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I want to thank publisher Don Smith and former editor Steve Reed of the Juneau Empire for allowing "On the Waterfront" to appear as a weekly column for the last several months.
When I first started, I told them that if they didn't like a particular story to just tell me and I'd send in another one. It is up to the publisher and editor to decide what appears in a newspaper. It is a gift to a writer or a columnist to be able to submit his stories. But in the course of the year they haven't changed a word, or even a punctuation mark.
Of course, writing in the Neighbors Section gives a person a weightier responsibility than say the Letters to the Editor column. Here we have to be friendly and fair to everyone. It wouldn't do us any good to harangue in a partisan fashion our fellow Juneauites, because then we wouldn't be neighborly.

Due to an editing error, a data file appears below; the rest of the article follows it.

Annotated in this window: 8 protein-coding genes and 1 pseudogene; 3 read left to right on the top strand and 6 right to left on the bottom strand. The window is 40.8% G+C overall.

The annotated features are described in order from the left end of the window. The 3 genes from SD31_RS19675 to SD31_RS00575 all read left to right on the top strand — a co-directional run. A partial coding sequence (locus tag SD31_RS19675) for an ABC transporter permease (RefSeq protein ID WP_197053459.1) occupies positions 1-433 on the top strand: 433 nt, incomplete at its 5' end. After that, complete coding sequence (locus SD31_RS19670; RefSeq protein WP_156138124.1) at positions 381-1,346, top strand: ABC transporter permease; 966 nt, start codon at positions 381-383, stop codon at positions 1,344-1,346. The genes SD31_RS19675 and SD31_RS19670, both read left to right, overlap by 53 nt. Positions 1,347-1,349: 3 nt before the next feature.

Thank goodness, they didn't consign me to the editorial page from the beginning. I really escaped something there. I might not have been able to resist the temptation to express my feelings.
But don't let me stop you from sending those letters in, because everyone reads them, and sometimes you learn something important.
Now I want to be like the salmon or the black bear that frequents the forests around Juneau. It is time to hibernate for the winter months. The black bear in the spring comes out of his snow-clad den and looks around for something to eat. The salmon in the far-off North Pacific waters senses a genetic message that tells him to start for home, so that in great numbers he returns to the creeks and rivers of Southeastern Alaska. I would like to return, if the publisher and editor approve, and if God be willing, and start writing sometime in March 2004.
Don't let me forget to add thanks to the gracious readers who have said they enjoy "On The Waterfront."
Elton Engstrom is a lifelong Alaskan, retired fish-buyer, lawyer and legislator (1964-70) who lives in Juneau. He can be reached at 586-1655.